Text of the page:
AD, the most common neurodegenerative disease, is an Aβ and τ proteinopathy. τ inclusions are made of all six brain isoforms and are largely neuronal [21]. In 1991, electron microscopy and image reconstruction were used to show that PHFs and SFs are made of identical C-shaped protofilaments that are linked in different ways [41], but individual amino acids could not be visualised. This had to wait until 2017, when cryo-EM was used to determine the near-atomic structures of τ filaments from the brain of a patient with AD [2].

The C-shaped τ fold comprises 79 amino acids; it starts at G273 for 3R and G304 for 4R τ isoforms and ends at E380 (Figure 2) [2,4,7]. These sequences correspond to the carboxy-terminal two amino acids of R1 and R2, the whole of R3 and R4, and 12 amino acids after R4. Even though the core of τ filaments may extend by a few more amino acids, immuno-EM has shown that an antibody raised against a peptide corresponding to residues 275–291 of 4R τ decorates PHFs and SFs, indicating that this region forms part of the fuzzy coat. The same is true of residue E391 [2].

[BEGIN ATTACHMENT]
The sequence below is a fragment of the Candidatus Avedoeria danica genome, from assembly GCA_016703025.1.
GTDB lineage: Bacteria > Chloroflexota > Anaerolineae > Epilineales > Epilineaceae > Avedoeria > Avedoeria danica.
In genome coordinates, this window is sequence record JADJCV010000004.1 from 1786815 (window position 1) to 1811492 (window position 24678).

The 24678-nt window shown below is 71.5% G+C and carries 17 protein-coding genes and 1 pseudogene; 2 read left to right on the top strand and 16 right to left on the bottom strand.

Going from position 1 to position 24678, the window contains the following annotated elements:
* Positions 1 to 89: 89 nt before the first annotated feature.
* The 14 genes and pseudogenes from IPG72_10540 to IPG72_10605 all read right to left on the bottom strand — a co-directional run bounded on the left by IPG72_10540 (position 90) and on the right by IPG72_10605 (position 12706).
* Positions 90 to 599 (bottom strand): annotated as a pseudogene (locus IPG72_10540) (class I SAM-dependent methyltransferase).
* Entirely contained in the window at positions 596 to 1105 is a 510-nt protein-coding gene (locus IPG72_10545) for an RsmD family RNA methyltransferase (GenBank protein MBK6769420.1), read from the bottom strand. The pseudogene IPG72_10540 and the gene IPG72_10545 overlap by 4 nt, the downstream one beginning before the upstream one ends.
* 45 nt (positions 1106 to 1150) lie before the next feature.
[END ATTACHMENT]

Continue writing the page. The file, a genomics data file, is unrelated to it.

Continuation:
Structures of τ protofilaments from human brain

Figure 2
Structures of τ protofilaments from human brain

Protofilaments shown through the XY-plane, perpendicular to the helical axis. β-strands correspond to coloured, arrowed bars. Red arrowheads point to internal densities. Fuzzy densities on the outside of protofilaments are not shown.

Figure 2
Structures of τ protofilaments from human brain

Protofilaments shown through the XY-plane, perpendicular to the helical axis. β-strands correspond to coloured, arrowed bars. Red arrowheads point to internal densities. Fuzzy densities on the outside of protofilaments are not shown.